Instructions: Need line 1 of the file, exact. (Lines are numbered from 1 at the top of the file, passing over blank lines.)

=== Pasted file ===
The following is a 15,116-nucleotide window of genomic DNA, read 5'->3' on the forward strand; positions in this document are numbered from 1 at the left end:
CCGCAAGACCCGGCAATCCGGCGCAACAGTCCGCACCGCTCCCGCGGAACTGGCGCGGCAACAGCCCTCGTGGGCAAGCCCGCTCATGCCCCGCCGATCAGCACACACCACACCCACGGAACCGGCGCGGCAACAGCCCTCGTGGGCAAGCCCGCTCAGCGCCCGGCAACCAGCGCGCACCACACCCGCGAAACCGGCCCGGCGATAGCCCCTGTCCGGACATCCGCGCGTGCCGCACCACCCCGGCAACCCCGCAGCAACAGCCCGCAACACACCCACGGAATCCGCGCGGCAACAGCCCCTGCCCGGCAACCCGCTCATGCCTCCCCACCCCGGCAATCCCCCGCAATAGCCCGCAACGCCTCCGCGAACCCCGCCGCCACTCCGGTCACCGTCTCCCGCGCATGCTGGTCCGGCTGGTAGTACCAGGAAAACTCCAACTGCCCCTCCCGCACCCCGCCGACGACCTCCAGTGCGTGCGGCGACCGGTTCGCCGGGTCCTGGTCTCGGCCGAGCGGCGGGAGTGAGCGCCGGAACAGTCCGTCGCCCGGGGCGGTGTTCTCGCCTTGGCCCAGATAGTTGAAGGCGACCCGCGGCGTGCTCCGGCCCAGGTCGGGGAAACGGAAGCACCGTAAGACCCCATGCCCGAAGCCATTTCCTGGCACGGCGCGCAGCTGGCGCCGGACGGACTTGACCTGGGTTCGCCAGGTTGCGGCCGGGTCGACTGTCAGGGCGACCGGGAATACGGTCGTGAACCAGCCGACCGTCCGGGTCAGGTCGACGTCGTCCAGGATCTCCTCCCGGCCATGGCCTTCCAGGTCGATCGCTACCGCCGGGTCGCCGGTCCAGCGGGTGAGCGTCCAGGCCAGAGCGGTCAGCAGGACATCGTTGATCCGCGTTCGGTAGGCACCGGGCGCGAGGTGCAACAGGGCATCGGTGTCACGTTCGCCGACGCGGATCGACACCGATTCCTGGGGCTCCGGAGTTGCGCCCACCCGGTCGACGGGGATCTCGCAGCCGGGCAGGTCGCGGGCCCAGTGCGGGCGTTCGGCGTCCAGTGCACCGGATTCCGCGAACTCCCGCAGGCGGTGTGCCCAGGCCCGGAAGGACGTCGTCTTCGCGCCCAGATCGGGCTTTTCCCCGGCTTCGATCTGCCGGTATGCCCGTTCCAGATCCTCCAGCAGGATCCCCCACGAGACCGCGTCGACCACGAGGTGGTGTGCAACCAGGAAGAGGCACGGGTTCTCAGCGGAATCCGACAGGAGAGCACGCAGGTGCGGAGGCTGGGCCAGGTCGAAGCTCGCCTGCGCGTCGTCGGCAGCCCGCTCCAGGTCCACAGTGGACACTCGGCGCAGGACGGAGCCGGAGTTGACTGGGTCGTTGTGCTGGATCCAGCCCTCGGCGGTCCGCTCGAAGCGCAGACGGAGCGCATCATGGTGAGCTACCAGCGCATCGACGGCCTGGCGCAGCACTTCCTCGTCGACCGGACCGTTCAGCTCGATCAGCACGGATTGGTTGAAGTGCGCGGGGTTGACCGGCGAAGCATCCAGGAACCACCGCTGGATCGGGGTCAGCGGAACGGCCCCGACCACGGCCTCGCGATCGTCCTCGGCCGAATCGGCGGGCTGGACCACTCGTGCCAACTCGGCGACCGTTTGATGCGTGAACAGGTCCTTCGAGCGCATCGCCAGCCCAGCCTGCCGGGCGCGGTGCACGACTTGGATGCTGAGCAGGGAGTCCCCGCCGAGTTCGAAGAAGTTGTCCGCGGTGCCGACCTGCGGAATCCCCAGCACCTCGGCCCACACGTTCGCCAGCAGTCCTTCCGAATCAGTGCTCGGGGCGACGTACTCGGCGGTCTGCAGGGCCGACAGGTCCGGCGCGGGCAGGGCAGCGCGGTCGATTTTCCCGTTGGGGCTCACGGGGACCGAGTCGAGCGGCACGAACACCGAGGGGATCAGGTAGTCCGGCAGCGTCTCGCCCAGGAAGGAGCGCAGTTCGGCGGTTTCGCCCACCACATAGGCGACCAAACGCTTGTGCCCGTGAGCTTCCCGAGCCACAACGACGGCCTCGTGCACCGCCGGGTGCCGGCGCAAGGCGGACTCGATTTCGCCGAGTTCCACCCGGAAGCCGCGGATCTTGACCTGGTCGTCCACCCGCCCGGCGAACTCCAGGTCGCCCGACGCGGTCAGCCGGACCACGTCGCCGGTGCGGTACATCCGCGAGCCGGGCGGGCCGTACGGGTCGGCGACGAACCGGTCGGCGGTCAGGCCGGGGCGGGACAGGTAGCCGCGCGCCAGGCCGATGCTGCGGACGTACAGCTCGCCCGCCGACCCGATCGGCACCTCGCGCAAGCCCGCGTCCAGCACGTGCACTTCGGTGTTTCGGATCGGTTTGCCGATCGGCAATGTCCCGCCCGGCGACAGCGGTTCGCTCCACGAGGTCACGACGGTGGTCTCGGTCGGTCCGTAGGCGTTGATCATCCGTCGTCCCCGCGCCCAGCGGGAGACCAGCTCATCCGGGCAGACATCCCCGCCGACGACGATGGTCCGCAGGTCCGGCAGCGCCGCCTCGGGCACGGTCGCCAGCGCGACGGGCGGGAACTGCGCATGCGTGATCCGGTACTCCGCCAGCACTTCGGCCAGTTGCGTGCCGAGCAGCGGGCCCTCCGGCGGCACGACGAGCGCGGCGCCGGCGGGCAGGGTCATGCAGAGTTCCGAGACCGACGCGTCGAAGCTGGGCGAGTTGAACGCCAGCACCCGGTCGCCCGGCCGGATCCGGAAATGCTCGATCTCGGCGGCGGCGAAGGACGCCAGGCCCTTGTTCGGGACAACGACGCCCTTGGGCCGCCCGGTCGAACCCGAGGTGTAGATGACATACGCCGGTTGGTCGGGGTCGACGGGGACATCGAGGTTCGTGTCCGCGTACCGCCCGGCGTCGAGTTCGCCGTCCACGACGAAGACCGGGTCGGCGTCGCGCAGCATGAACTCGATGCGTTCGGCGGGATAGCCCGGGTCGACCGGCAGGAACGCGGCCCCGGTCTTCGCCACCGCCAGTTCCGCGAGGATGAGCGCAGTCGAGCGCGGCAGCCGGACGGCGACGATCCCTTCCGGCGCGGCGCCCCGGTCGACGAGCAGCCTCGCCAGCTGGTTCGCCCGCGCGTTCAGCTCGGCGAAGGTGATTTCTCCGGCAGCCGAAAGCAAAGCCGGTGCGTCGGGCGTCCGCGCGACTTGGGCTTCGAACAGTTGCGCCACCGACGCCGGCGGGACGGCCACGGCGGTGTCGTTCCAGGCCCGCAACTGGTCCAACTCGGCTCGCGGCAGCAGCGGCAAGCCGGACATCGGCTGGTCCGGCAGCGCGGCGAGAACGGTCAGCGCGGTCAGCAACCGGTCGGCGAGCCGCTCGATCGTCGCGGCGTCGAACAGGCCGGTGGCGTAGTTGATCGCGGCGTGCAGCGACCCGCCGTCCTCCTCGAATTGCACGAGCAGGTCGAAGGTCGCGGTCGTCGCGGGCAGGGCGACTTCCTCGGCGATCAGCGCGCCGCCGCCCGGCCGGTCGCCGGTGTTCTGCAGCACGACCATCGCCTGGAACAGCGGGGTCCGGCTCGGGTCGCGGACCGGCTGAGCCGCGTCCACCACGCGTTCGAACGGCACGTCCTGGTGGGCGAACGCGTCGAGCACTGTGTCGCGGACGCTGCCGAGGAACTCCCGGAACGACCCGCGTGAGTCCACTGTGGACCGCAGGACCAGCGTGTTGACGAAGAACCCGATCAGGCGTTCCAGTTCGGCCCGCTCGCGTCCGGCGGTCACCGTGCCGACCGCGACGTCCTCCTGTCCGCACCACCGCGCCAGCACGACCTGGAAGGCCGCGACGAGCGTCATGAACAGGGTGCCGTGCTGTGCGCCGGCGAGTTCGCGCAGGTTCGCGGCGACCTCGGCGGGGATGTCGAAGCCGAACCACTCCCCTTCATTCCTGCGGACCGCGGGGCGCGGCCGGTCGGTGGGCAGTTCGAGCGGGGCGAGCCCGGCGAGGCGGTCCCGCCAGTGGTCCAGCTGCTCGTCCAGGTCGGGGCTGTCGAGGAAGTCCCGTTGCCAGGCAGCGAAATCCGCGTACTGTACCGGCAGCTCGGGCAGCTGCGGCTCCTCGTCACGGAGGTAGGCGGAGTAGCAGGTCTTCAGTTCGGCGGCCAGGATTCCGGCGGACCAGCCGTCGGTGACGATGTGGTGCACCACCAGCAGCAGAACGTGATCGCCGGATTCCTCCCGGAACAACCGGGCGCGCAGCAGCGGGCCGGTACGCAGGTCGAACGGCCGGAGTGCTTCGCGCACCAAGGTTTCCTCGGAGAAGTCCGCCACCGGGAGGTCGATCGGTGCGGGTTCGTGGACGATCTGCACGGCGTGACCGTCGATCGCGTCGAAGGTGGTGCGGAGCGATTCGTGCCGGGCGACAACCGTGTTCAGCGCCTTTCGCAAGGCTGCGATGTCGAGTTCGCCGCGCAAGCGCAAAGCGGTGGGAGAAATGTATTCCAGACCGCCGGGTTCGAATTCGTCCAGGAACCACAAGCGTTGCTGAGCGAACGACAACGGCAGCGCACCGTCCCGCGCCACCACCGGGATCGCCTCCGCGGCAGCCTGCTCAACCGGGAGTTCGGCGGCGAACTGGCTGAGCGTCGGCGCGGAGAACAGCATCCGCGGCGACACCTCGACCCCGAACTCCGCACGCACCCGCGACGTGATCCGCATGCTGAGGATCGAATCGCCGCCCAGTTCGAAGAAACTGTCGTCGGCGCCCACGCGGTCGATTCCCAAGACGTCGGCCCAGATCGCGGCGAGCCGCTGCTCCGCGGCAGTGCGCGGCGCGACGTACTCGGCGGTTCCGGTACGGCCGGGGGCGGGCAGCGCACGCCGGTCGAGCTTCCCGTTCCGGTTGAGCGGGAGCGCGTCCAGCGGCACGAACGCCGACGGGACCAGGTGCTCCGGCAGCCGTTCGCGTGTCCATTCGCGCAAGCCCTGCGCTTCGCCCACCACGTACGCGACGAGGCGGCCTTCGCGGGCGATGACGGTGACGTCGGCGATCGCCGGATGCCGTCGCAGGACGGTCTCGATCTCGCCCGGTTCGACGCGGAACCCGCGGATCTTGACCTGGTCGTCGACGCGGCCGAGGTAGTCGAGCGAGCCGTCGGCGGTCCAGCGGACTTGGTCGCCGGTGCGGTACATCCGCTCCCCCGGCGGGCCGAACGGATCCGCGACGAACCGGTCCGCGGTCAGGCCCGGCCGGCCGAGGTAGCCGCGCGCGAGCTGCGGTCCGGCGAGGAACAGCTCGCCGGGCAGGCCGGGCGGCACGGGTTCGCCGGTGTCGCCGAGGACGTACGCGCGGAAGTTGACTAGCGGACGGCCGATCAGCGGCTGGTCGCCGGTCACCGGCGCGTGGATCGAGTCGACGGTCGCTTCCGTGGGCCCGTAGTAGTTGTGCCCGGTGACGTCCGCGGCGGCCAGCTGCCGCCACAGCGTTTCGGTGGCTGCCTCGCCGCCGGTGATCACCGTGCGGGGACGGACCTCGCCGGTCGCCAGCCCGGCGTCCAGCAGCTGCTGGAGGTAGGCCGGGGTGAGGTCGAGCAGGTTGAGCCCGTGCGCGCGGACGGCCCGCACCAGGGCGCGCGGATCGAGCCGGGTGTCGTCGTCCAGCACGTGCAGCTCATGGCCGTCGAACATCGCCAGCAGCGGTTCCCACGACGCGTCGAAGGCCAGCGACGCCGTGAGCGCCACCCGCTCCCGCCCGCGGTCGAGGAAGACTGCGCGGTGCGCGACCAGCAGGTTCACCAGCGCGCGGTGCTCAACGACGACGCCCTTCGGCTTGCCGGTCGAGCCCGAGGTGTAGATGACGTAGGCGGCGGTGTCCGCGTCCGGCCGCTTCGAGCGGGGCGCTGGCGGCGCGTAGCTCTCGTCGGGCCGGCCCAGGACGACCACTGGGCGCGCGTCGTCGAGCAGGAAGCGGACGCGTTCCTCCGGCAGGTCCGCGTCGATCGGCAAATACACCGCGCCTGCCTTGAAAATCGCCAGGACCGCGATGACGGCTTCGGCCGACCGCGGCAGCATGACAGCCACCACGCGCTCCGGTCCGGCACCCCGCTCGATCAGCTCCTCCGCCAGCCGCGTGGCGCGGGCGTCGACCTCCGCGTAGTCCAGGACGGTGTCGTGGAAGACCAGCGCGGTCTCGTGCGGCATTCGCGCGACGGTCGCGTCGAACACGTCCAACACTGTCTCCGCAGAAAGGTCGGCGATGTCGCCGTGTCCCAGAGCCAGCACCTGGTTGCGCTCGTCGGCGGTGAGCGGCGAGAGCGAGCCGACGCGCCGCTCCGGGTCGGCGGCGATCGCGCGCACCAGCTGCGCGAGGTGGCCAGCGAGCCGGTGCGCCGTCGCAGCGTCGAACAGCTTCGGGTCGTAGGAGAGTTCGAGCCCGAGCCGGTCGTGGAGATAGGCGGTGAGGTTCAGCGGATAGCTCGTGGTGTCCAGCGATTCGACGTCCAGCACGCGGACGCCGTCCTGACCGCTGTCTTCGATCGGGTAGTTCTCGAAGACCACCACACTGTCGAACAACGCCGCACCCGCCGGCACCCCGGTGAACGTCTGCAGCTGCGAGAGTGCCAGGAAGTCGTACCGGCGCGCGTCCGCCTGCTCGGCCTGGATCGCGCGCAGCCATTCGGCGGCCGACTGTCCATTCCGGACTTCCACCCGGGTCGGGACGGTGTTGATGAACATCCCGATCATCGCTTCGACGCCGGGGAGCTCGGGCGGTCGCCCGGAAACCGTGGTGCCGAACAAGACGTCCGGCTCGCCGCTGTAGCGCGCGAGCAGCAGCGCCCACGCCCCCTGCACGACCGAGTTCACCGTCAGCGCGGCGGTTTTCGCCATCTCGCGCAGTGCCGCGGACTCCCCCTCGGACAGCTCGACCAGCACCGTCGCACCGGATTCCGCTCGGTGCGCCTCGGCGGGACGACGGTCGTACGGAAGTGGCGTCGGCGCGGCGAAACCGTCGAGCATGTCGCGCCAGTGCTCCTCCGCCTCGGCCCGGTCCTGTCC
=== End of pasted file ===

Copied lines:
The following is a 15,116-nucleotide window of genomic DNA, read 5'->3' on the forward strand; positions in this document are numbered from 1 at the left end: